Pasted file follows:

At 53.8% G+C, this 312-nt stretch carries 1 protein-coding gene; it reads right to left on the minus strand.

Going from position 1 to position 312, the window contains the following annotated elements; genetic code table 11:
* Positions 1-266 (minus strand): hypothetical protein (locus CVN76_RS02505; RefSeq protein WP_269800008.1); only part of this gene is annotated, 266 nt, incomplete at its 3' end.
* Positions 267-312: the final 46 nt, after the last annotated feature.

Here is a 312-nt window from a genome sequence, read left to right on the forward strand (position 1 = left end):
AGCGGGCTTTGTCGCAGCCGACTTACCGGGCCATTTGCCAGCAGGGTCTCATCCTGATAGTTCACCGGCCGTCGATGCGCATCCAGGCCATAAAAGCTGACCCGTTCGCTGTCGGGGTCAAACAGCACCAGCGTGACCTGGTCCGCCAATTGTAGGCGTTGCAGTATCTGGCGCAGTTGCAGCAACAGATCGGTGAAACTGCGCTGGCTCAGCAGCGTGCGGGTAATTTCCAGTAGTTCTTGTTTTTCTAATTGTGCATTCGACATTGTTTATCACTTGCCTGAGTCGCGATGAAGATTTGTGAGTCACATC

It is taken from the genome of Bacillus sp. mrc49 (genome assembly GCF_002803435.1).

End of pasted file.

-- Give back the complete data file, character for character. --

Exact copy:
At 53.8% G+C, this 312-nt stretch carries 1 protein-coding gene; it reads right to left on the minus strand.

Going from position 1 to position 312, the window contains the following annotated elements; genetic code table 11:
* Positions 1-266 (minus strand): hypothetical protein (locus CVN76_RS02505; RefSeq protein WP_269800008.1); only part of this gene is annotated, 266 nt, incomplete at its 3' end.
* Positions 267-312: the final 46 nt, after the last annotated feature.

Here is a 312-nt window from a genome sequence, read left to right on the forward strand (position 1 = left end):
AGCGGGCTTTGTCGCAGCCGACTTACCGGGCCATTTGCCAGCAGGGTCTCATCCTGATAGTTCACCGGCCGTCGATGCGCATCCAGGCCATAAAAGCTGACCCGTTCGCTGTCGGGGTCAAACAGCACCAGCGTGACCTGGTCCGCCAATTGTAGGCGTTGCAGTATCTGGCGCAGTTGCAGCAACAGATCGGTGAAACTGCGCTGGCTCAGCAGCGTGCGGGTAATTTCCAGTAGTTCTTGTTTTTCTAATTGTGCATTCGACATTGTTTATCACTTGCCTGAGTCGCGATGAAGATTTGTGAGTCACATC

It is taken from the genome of Bacillus sp. mrc49 (genome assembly GCF_002803435.1).